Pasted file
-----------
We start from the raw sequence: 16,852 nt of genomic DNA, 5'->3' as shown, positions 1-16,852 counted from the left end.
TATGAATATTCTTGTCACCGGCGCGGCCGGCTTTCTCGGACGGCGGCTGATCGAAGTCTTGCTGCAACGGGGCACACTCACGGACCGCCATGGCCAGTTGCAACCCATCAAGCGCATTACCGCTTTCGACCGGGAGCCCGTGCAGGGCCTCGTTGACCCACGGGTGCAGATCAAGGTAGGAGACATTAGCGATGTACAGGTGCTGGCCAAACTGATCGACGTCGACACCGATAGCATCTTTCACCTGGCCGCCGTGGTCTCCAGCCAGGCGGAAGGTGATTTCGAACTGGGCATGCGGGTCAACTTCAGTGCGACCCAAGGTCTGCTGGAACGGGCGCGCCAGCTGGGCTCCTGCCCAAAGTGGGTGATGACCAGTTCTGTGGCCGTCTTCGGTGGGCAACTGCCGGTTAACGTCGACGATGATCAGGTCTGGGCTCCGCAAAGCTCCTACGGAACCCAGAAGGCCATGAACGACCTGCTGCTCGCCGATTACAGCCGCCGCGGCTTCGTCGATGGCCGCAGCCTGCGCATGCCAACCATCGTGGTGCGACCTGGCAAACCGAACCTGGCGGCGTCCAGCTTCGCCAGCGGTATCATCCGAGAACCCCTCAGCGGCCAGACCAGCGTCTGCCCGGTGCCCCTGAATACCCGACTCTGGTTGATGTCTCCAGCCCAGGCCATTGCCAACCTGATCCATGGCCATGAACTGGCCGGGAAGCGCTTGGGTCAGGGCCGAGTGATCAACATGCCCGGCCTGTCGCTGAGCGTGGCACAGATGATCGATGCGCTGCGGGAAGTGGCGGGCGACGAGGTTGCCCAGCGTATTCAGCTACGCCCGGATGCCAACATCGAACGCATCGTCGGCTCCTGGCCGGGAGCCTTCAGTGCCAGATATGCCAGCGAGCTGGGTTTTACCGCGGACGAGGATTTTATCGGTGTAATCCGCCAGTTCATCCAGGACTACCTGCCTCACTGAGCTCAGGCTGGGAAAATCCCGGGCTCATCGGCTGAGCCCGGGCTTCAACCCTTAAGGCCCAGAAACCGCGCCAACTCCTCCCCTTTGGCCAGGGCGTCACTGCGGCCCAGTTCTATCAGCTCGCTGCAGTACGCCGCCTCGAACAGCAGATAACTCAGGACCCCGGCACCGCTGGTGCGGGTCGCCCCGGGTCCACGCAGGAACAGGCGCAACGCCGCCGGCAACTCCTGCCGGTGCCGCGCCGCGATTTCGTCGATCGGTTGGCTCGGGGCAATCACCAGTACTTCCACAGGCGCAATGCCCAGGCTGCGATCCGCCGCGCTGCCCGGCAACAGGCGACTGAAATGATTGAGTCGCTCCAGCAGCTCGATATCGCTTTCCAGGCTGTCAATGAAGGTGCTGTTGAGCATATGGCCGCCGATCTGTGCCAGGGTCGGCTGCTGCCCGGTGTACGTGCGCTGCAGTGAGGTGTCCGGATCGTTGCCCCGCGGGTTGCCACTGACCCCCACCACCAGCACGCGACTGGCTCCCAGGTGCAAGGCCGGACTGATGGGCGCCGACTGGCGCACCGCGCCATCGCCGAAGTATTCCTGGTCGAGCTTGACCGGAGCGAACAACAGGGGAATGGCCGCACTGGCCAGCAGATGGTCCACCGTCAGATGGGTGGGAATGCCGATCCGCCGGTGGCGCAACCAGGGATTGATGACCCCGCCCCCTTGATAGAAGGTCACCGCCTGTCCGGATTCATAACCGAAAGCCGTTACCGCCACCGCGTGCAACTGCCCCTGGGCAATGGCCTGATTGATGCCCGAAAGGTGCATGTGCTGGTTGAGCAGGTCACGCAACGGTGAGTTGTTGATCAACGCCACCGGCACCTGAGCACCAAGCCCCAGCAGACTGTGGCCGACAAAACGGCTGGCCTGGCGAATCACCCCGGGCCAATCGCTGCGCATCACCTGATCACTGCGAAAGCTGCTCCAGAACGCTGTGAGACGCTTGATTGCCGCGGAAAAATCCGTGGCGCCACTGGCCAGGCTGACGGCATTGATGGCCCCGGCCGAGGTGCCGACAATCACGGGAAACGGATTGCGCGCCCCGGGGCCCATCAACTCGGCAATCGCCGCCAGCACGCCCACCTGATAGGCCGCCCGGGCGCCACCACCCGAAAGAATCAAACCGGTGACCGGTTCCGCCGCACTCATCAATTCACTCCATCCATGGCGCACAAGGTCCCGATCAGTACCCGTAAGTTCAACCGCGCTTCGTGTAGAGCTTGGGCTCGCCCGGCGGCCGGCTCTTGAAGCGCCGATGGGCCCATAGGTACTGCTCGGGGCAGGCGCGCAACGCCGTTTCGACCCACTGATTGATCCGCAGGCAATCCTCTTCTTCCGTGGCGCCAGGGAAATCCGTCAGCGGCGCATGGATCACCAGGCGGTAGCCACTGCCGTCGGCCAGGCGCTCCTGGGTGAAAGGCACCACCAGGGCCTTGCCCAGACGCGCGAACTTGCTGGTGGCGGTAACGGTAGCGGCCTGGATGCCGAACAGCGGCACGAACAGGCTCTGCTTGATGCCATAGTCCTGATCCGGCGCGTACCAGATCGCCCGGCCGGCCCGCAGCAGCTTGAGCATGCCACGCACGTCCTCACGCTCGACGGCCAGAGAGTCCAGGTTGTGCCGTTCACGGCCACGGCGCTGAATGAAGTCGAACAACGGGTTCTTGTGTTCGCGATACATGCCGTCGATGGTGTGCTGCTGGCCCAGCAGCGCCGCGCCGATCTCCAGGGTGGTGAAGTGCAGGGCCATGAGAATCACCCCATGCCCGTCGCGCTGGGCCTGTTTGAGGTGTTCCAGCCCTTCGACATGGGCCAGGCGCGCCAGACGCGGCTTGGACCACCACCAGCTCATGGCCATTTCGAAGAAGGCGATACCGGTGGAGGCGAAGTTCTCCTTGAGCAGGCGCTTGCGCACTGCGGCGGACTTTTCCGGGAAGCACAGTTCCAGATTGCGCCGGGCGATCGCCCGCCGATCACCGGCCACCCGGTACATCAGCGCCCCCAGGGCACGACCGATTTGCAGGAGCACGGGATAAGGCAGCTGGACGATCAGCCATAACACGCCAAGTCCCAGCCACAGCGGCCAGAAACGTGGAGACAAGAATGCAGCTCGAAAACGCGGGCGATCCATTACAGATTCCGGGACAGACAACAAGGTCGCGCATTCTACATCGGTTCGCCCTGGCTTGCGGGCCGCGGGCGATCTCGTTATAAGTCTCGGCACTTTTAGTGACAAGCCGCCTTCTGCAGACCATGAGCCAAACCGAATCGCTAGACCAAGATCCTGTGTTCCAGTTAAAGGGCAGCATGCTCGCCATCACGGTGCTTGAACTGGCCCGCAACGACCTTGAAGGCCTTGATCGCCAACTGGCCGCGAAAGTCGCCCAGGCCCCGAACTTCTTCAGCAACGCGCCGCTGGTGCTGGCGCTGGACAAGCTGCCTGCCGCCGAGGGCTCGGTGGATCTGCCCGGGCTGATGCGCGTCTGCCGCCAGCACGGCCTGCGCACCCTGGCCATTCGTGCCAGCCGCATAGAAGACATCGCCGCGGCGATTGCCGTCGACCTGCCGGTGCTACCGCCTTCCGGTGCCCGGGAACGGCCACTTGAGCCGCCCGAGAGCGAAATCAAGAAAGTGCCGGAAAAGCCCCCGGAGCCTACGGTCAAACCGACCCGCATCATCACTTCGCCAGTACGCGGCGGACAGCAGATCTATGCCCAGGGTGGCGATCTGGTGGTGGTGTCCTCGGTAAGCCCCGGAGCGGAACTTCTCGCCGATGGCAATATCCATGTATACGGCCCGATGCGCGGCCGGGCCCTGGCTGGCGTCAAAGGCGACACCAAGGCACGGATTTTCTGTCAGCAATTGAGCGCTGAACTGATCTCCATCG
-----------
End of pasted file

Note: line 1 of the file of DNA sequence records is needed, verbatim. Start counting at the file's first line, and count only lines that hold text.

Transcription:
We start from the raw sequence: 16,852 nt of genomic DNA, 5'->3' as shown, positions 1-16,852 counted from the left end.